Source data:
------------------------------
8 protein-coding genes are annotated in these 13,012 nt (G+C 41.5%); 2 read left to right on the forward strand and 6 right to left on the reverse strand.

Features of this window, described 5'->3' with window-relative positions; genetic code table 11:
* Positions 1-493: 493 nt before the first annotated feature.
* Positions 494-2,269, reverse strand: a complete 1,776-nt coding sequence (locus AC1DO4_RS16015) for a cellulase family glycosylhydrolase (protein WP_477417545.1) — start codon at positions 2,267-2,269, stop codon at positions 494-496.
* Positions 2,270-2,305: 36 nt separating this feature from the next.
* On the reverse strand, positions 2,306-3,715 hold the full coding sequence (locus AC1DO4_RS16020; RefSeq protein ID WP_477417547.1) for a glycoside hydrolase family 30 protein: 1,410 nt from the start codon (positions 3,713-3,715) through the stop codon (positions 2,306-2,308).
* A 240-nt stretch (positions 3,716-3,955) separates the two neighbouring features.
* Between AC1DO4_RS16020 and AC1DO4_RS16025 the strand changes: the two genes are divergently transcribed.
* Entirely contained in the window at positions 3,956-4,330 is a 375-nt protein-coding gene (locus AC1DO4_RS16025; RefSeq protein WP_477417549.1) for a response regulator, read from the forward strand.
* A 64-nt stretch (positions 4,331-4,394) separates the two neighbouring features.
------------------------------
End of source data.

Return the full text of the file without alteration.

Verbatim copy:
8 protein-coding genes are annotated in these 13,012 nt (G+C 41.5%); 2 read left to right on the forward strand and 6 right to left on the reverse strand.

Features of this window, described 5'->3' with window-relative positions; genetic code table 11:
* Positions 1-493: 493 nt before the first annotated feature.
* Positions 494-2,269, reverse strand: a complete 1,776-nt coding sequence (locus AC1DO4_RS16015) for a cellulase family glycosylhydrolase (protein WP_477417545.1) — start codon at positions 2,267-2,269, stop codon at positions 494-496.
* Positions 2,270-2,305: 36 nt separating this feature from the next.
* On the reverse strand, positions 2,306-3,715 hold the full coding sequence (locus AC1DO4_RS16020; RefSeq protein ID WP_477417547.1) for a glycoside hydrolase family 30 protein: 1,410 nt from the start codon (positions 3,713-3,715) through the stop codon (positions 2,306-2,308).
* A 240-nt stretch (positions 3,716-3,955) separates the two neighbouring features.
* Between AC1DO4_RS16020 and AC1DO4_RS16025 the strand changes: the two genes are divergently transcribed.
* Entirely contained in the window at positions 3,956-4,330 is a 375-nt protein-coding gene (locus AC1DO4_RS16025; RefSeq protein WP_477417549.1) for a response regulator, read from the forward strand.
* A 64-nt stretch (positions 4,331-4,394) separates the two neighbouring features.